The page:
Thursday 14 December 2017

Grants are going a-begging as Dublin firms begin to tech up

Click to see a bigger version of the graphic
Click to see a bigger version of the graphic
Mark Kellett, CEO of Magnet, (right) and Patrick Kennedy of Amarach Research
Adrian Weckler

Adrian Weckler

One in 12 small firms has applied to access the Government's €2,500 online grant, according to a survey of 600 firms.

The survey, conducted by Amarach Research on behalf of the telecoms company Magnet, also shows that just 3pc of small firms have availed of the grant, which applies to companies of under 10 people and €2m in annual revenue.

The grant is applied for through local enterprise boards.

The survey also showed that almost half of Dublin-based small to medium-sized businesses say they will invest more in IT equipment and processes this year.

Large SMEs will up their IT investment most, with 56pc saying that they intend to spend in this area.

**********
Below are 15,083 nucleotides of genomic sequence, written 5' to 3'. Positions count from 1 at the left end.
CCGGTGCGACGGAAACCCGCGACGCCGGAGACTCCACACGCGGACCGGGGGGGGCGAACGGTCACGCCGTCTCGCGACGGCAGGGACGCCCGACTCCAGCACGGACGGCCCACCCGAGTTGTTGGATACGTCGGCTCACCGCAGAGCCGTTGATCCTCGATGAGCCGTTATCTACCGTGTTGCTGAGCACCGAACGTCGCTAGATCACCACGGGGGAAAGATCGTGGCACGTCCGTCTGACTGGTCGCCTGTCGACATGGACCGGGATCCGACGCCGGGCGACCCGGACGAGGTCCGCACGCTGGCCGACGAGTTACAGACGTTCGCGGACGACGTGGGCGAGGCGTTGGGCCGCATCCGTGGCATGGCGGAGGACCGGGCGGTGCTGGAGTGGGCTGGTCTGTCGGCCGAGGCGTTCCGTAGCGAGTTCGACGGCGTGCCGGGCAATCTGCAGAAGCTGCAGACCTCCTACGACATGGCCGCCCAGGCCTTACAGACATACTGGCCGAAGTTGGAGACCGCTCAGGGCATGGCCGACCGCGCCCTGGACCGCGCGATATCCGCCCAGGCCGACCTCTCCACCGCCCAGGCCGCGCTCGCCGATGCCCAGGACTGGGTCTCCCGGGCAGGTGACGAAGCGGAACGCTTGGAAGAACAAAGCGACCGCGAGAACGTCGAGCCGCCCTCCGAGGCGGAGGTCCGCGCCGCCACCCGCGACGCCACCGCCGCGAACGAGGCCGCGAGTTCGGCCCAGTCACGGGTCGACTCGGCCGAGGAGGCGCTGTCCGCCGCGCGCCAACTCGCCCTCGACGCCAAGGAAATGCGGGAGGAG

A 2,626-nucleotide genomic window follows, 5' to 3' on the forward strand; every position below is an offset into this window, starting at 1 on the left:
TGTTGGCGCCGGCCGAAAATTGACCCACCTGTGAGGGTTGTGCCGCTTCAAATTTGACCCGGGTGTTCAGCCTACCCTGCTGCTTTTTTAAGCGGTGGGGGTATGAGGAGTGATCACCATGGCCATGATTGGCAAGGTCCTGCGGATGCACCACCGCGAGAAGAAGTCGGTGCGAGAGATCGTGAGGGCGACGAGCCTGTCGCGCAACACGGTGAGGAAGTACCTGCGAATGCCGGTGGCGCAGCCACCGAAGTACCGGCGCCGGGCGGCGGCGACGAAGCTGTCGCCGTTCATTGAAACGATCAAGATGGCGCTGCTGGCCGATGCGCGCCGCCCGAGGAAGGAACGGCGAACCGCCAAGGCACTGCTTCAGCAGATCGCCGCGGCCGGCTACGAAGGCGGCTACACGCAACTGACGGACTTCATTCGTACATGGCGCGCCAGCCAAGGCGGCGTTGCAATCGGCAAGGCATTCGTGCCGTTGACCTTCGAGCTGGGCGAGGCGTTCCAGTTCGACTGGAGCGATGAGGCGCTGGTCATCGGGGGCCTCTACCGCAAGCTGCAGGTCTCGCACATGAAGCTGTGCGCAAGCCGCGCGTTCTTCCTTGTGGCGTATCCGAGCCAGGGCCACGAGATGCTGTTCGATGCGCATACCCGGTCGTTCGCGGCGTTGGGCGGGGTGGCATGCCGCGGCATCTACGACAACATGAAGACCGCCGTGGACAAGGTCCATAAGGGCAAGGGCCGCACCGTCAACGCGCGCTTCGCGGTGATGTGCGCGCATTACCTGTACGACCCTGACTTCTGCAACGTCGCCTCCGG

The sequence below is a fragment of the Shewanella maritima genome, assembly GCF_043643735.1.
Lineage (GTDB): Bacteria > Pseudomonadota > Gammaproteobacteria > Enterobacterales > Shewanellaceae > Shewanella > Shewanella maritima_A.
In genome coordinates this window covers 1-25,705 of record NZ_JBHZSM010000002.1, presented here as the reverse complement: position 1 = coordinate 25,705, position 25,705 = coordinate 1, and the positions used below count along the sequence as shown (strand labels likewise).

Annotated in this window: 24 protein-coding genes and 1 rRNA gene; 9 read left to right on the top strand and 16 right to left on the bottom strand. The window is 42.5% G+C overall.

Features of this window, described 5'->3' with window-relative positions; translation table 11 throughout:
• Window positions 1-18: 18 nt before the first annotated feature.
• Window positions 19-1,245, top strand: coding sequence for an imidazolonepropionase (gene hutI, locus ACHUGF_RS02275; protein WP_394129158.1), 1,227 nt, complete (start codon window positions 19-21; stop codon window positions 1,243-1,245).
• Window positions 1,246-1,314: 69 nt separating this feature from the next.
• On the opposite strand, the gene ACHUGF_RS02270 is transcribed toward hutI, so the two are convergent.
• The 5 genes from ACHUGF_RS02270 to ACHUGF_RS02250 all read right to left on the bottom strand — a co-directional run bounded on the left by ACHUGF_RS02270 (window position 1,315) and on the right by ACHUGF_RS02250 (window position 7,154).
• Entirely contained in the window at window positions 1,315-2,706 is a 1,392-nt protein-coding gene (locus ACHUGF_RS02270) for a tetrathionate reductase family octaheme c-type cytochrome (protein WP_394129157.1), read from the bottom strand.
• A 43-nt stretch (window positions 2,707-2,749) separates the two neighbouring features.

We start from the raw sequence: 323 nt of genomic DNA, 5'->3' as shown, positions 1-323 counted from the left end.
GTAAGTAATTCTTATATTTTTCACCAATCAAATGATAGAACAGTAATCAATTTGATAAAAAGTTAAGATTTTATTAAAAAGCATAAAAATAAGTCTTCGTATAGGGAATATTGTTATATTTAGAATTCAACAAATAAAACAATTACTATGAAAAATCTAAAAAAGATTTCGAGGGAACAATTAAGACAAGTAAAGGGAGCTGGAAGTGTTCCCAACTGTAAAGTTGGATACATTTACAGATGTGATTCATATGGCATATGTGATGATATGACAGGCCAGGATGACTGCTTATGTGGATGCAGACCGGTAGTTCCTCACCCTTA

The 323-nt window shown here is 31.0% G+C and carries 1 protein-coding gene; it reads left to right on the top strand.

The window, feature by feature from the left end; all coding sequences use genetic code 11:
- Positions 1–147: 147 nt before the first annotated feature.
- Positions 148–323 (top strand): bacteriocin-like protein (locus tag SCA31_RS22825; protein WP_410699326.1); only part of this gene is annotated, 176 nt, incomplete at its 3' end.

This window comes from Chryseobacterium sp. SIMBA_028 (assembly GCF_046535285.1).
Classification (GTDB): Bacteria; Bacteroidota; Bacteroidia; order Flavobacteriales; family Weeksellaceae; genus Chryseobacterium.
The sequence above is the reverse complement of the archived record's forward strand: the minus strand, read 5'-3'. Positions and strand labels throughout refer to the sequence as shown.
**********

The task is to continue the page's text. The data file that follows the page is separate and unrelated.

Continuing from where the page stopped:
However, just 23pc of small firms with under five staff will invest in IT this year. And only a quarter of midlands-based firms will do the same.

Use of traditional landlines still dominates SME communications outside Dublin, with 88pc of small firms outside the capital still relying on copper-based landlines. Amarach Research claims that this costs SMEs €266m per year, although it does not say how much might be saved by using alternative methods.

However, over a quarter of Dublin-based businesses have moved from copper landlines to cloud-based telephone lines, according to the survey.

Cloud services, in general, are most popular with Dublin SMEs, with 45pc opting for the online services. Just 14pc of small firms with under five staff use cloud services, according to the survey.

Dublin-based SMEs are also up to three times more likely to rely on smartphones for work-related data activities, with 43pc of SMEs in the capital using their handsets to access work services online.

By contrast, just 14pc of SMEs in border counties use their smartphones for work-related data.

4G is scarce in rural areas, while it has been rolled out extensively in Dublin.

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